Music Education Improves School Performance


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music educationEvery parent knows that making music can be one of a child’s favorite activities. But did you know that musically trained kids also perform significantly better on a variety of intelligence tests—including math, reading, vocabulary, memory, general IQ, and more? That means engaging your children with music at a very young age will not only bring them joy in the moment, it will also nurture a love of music that may encourage them to participate in band, chorale, and orchestra when they’re older, potentially giving them a leg up on the competition.

Here are some ways to get your child involved with music before he even knows what a quarter-note is. These easy crafts allow you and your child to explore sound, rhythm, language, and world cultures. Almost everything described here is made from recycled materials, so while you’re having fun, your child will be learning, and you’ll be saving money and the planet at the same time. 

Learn how to make your own instruments with some around-the-house items—>

 

Recycled rattles

If you’d like to start with one of the simplest instruments found around the world, make your own rattles. Take a look in your recycling bin for any type of plastic bottles. After they’re clean and dry, check out your kitchen shelves and fill the bottles with what you find. What will they sound like? It depends on what you put in. Here’s a list of “around the house” items that make great-sounding rattles:

Quiet rattles

  • sugar
  • confetti
  • craft puff balls
  • cotton swabs
  • seed beads
  • tiny pasta

Medium rattles

  • paper clips
  • small pebbles
  • birdseed
  • small beads
  • small dried beans
  • rice

Loud rattles

  • dried macaroni/pasta
  • large pebbles
  • large beads
  • coins
  • large dried beans
  • large buttons

When you’re done, seal the rattle with sturdy tape to keep the contents inside. And decorate the outside with stickers and colorful tape, or make a handle of yarn or pipe cleaners. (Note: Remember to keep an eye on small children when working with items that may be choking hazards.) 

Find out how to make your own drums and a Latin American guiro—>

 

Make a guiro

Ready to try something a little more complex than a basic rattle? Try scraping out rhythms on a guiro. A guiro is a Latin American instrument that has a series of ridges on it; it’s played by rubbing a rasp or other object against it for a unique “rrrrrrrrrrrrrr” sound. You can create a guiro from a plastic water bottle (with ridges) and use an unsharpened pencil, a plastic spoon, or a chopstick to rub against it. To get fancier, change the sound by using a hair pick or an egg whisk as your scraper. Play your guiro by “scratching” back and forth or playing with patterns, such as “scrape down, scrape down, scrape up.”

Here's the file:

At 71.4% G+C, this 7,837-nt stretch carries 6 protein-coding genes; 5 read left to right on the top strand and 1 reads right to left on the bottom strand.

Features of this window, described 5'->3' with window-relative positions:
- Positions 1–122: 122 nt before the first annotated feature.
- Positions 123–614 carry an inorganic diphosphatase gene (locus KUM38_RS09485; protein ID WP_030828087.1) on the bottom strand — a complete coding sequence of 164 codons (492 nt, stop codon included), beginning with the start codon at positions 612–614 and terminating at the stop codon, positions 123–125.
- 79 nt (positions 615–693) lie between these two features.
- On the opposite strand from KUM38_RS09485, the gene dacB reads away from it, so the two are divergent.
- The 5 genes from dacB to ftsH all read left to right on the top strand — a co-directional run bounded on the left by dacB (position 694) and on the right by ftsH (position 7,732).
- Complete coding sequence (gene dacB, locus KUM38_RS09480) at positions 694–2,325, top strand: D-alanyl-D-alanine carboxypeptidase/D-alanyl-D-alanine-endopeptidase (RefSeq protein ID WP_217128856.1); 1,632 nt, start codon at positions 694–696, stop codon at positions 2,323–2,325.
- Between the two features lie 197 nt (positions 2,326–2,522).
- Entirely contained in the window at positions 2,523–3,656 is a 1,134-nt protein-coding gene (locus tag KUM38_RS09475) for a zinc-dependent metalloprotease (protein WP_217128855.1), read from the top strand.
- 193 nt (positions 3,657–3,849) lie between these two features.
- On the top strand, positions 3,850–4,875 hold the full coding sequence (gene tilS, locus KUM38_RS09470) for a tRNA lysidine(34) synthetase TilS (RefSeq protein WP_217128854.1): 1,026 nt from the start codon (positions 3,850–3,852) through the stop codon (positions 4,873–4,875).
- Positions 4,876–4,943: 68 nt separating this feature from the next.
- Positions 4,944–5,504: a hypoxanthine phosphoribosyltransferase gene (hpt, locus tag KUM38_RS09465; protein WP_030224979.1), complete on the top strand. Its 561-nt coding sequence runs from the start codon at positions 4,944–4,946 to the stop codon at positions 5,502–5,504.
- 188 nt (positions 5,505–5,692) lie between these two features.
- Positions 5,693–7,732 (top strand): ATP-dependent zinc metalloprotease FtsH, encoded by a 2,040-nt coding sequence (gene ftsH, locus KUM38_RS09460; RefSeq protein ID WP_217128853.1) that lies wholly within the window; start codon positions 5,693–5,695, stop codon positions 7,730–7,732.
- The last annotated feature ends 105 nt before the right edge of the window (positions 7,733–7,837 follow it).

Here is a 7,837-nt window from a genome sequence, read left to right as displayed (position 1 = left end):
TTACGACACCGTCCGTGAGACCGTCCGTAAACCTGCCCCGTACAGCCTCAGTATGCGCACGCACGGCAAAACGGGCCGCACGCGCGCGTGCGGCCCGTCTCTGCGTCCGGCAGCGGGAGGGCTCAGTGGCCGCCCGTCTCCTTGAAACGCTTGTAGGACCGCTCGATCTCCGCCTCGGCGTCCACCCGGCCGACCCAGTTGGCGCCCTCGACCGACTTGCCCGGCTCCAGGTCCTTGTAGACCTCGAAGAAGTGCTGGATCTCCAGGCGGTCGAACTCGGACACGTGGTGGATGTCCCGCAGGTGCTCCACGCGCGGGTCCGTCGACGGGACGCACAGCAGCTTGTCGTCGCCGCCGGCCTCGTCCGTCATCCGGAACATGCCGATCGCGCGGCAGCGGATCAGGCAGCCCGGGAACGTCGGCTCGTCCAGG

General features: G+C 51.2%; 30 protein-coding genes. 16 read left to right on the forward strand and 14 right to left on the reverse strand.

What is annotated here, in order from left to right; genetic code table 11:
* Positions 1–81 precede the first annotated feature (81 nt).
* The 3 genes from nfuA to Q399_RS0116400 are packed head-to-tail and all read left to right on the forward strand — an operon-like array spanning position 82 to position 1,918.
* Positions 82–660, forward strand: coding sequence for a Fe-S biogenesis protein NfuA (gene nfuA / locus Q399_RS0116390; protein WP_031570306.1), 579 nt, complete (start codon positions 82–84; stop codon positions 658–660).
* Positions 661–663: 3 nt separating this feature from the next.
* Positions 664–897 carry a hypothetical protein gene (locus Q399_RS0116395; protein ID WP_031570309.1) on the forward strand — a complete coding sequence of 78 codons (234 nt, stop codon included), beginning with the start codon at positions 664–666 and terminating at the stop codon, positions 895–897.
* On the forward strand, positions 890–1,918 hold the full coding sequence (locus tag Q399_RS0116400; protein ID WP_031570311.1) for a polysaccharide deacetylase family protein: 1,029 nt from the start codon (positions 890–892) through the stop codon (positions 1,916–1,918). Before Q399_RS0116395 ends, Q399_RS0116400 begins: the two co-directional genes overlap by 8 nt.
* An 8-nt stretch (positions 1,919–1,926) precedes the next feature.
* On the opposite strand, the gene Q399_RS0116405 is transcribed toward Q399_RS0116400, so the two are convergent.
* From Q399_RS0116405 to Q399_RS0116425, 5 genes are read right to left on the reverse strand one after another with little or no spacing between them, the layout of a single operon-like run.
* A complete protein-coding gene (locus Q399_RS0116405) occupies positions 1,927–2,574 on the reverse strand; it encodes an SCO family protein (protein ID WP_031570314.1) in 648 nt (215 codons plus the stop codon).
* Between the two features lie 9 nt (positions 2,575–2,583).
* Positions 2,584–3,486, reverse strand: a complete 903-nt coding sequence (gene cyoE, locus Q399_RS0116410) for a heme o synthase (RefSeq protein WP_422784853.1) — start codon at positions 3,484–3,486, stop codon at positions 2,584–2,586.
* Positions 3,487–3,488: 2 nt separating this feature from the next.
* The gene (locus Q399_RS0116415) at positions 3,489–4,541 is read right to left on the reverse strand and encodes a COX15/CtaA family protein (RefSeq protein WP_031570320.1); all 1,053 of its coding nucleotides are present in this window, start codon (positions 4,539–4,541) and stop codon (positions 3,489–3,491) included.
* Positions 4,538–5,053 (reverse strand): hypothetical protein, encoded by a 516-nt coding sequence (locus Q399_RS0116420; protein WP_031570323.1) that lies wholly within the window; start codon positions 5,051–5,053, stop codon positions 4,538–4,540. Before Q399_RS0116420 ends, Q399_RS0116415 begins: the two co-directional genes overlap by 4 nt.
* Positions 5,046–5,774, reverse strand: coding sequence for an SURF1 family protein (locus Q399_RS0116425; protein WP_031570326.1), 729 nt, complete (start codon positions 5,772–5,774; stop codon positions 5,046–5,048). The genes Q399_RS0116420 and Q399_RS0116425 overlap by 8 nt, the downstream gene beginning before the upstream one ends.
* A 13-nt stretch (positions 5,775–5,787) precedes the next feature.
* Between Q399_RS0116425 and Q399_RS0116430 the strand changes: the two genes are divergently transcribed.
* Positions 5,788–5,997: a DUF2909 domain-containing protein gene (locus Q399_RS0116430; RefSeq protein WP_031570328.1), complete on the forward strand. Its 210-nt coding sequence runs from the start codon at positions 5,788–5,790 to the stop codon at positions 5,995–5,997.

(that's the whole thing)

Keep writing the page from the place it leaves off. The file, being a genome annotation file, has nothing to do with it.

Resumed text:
Rock out on drums

You’d be surprised at how many different kind of drums can be found the world over—from easy steel drums made out of trash can lids to a pow-wow drum made from a tent tarp. When you think about how much fun it is to bang on the drums, it’s easy to see why almost every culture has embraced some form of the instrument.  

A great choice for learning to “hand drum” at home is the cajón, a box drum that originated in Peru. A simple version can be made from a cardboard box. With the addition of a sound-hole and some decoration, you’ll be ready to tap out rhythms on this box drum in no time.

Explore global cultures

Almost every instrument has a special place in its own culture. You can learn about these countries and cultures while you explore the music and the instruments you find most appealing. Interested in ancient history? Make your own version of an Egyptian sistrum, a rattle pictured in ancient hieroglyphics. Check out African shekeres and thumbs pianos, called kalimbas and mbiras. Create your own ankle bells like those worn in styles of Indian dance. You can even turn a length of PVC piping into a real, working didgeridoo. 

Daria Marmaluk-Hajioannou is an award-winning children’s performer. For detailed instructions and photos for all projects mentioned in this article, visit World Music with Daria.

What kinds of household items have you and your children used to make musical instruments? Please share below!

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